What's next for the Young Challenge Group?

15 August 2016

Lara Stavrinou reflects on the group's involvement so far in the London Cultural Education Challenge.

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The London Cultural Education Challenge is an ambitious three year programme designed to bring about a step-change in Cultural Education and young people’s cultural engagement. From its outset, it sought to involve young people in its creation and decision making. In part, it has done this through The Young Challenge Group (YCG). This group is comprised of young people aged 15-23, who provide advisory insight to the A New Direction (AND) team. It has brought together young people from a variety of London boroughs with diverse experience and interests. The Young Challenge Group sits in parallel to the independent Cultural Education Challenge Group, who meet three times a year and provide advice and overall direction.

For the past year, I’ve had the pleasure of facilitating this group of intelligent, engaged and inspiring young people. As we move into year two of the challenge, it seems like a good time to reflect on their involvement and share some of their highlights from the past year.

The group were recruited through a workshop day in April 2015 at the Museum of London, where they discussed the six themes at the centre of the Challenge and how they related to their own experiences. Through facilitated activities, they debated the challenges that face young Londoners in engaging with arts and culture.

Once recruited, they established their own aims for the group. They were interested in making the arts more accessible, getting more young people involved, having a say in the development of cultural education in London, and giving young people a voice in the decision making processes. They went on to read applications to the Challenge; posing pertinent questions through their unique lens as young people in the capital. Members of the group then sat on the interview panel, giving them a chance to actively contribute to the selection of funded initiatives.

In addition to their advisory role, it was important that they also have developmental and networking opportunities. They attended the first London Cultural Education Challenge meeting, where they had a chance to meet the initiatives and ask questions. We have had members of the adult’s Challenge group attend YCG meetings to present on their work in the arts sector. They attended a networking event at the House of Lords and, finally, at the end of the year, they decided to plan and run their own event.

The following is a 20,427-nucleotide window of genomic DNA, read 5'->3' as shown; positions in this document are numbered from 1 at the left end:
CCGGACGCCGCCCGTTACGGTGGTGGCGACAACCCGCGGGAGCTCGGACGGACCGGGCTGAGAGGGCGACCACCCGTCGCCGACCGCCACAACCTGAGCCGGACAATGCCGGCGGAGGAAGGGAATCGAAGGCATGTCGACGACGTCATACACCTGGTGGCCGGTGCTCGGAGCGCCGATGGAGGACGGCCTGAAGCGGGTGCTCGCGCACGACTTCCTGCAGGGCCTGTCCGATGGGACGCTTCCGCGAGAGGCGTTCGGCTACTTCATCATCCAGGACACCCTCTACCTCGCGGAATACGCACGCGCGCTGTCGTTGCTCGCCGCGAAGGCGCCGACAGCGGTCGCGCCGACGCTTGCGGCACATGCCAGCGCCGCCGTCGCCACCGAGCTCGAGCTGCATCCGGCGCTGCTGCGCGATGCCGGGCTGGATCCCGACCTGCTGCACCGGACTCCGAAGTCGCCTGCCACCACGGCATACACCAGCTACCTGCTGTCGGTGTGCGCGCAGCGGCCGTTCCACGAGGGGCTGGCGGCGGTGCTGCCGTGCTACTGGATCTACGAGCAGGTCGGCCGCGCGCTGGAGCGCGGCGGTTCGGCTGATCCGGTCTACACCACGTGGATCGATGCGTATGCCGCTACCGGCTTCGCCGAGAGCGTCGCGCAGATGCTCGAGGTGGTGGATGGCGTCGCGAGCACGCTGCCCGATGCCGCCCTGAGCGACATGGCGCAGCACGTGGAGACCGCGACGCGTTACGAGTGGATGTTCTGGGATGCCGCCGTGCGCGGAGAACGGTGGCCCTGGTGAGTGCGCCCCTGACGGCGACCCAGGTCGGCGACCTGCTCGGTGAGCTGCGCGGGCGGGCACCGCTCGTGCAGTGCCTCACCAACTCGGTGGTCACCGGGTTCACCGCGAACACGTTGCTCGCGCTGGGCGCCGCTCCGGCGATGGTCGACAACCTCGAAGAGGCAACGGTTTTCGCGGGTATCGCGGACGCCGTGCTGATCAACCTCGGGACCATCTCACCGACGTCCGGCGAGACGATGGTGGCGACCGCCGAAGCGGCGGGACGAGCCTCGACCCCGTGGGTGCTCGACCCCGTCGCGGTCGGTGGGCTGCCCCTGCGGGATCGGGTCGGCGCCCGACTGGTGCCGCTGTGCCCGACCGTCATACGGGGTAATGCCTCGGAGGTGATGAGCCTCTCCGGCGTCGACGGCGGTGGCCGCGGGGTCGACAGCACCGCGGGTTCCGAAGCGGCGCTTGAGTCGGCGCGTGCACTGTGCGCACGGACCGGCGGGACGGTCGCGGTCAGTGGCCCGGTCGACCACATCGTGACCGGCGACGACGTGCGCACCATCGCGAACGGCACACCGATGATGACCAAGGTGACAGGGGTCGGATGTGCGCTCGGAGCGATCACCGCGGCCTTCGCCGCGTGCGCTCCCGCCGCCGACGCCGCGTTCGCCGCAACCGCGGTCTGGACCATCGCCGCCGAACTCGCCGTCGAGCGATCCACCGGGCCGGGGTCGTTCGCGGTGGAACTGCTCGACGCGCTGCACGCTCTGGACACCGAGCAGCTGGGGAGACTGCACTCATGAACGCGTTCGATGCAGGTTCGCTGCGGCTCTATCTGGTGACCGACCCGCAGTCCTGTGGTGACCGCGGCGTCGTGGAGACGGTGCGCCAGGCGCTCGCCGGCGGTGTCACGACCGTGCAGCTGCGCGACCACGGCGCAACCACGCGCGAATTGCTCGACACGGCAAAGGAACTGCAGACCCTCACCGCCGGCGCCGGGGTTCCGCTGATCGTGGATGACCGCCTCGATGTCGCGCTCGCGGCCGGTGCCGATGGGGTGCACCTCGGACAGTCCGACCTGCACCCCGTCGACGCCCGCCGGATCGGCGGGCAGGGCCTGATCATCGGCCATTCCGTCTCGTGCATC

Partnering with City Hall in April 2016, the YCG facilitated their own workshop and panel event looking at arts, culture and creativity for young Londoners as part of the WAY (Who are Ya?) Festival. From gantt charts and marketing text, to facilitating a session in one of London’s most iconic buildings, the group felt that this was a definite highlight: “It felt empowering to lead the City Hall event and listen to young people’s opinions and about disparities in London.”

In their overall reflections for year one, the group highlighted how much they valued their opinions being respected and how ambitious the Challenge initiatives were. One young woman explained:

“It has cemented my interest in arts for young people and helped me understand how outreach works. I’ve learned a lot about new organisations and sectors and the social and political issues that face the arts sector. I had never thought about housing associations and how they can work together with arts organisations, for example.”


This year they are delving more into the action research evaluation process and are getting more time to visit the individual initiatives and their borough-specific work.

Their hopes for year two are that the existing initiatives learn from the young people they are working with, and use these learnings to influence their future work. They want the Challenge to continue to nurture friendships and professional opportunities for young people and to see more sustainable, lasting partnerships. The Young Challenge group feel that this will be a successful programme if the organisations involved can become self-sufficient, fully inclusive and really engage local young people.